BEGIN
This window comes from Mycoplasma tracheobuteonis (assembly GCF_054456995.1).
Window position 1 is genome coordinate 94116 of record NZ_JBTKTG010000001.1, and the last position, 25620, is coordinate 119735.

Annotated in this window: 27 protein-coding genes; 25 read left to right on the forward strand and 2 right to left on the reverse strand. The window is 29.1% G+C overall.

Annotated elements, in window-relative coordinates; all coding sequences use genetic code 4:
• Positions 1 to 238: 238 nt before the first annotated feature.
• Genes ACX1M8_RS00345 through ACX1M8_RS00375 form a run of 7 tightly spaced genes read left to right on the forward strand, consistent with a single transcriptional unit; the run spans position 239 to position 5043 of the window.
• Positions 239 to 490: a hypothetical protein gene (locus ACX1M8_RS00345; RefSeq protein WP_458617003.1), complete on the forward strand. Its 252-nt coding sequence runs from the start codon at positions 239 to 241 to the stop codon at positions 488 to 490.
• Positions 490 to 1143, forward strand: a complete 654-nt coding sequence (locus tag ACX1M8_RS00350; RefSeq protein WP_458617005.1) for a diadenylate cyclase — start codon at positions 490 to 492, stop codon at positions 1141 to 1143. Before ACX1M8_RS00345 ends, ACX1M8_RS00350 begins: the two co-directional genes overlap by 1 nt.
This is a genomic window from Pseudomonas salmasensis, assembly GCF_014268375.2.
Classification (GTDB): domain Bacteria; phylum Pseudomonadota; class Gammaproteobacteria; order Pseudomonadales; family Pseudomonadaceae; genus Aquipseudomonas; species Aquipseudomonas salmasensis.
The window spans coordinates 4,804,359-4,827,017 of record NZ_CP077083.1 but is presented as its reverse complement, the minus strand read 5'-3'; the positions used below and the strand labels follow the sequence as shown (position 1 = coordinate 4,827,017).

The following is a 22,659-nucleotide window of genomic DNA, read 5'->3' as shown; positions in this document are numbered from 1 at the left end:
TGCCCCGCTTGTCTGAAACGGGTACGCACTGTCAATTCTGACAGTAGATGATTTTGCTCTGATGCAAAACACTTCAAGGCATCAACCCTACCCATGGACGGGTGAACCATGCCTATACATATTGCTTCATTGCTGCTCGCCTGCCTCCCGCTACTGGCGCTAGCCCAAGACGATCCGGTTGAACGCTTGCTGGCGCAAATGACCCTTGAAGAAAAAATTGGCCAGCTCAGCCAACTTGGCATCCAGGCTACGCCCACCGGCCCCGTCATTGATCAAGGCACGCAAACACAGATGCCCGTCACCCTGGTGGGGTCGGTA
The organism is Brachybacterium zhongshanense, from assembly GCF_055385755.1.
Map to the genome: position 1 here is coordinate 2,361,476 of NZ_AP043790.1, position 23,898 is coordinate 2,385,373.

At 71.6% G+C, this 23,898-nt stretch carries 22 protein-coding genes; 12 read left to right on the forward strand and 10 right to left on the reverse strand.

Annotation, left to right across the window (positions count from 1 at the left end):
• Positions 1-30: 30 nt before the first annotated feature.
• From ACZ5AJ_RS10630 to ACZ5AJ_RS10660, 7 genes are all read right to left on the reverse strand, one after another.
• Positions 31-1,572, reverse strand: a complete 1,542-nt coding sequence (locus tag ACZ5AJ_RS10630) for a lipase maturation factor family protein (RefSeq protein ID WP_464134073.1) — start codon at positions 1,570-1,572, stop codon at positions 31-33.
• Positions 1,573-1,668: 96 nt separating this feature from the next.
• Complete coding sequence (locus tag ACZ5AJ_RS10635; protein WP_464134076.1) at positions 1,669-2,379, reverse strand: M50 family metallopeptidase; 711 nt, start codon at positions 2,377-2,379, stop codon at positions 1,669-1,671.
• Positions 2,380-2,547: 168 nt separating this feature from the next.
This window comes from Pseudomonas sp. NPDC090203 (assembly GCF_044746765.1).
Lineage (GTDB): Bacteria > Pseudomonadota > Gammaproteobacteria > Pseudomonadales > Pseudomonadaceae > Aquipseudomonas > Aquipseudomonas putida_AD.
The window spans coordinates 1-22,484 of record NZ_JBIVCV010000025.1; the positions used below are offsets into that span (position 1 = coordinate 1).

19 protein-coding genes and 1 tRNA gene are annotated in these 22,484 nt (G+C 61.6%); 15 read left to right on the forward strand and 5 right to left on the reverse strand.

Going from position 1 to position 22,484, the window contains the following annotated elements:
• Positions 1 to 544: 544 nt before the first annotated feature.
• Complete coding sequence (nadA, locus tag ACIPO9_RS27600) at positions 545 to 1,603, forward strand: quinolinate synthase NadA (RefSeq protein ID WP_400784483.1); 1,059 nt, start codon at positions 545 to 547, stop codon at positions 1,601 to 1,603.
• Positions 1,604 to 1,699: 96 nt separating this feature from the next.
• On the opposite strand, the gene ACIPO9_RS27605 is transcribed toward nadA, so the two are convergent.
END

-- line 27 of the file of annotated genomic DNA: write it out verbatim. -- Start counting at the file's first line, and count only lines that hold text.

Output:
19 protein-coding genes and 1 tRNA gene are annotated in these 22,484 nt (G+C 61.6%); 15 read left to right on the forward strand and 5 right to left on the reverse strand.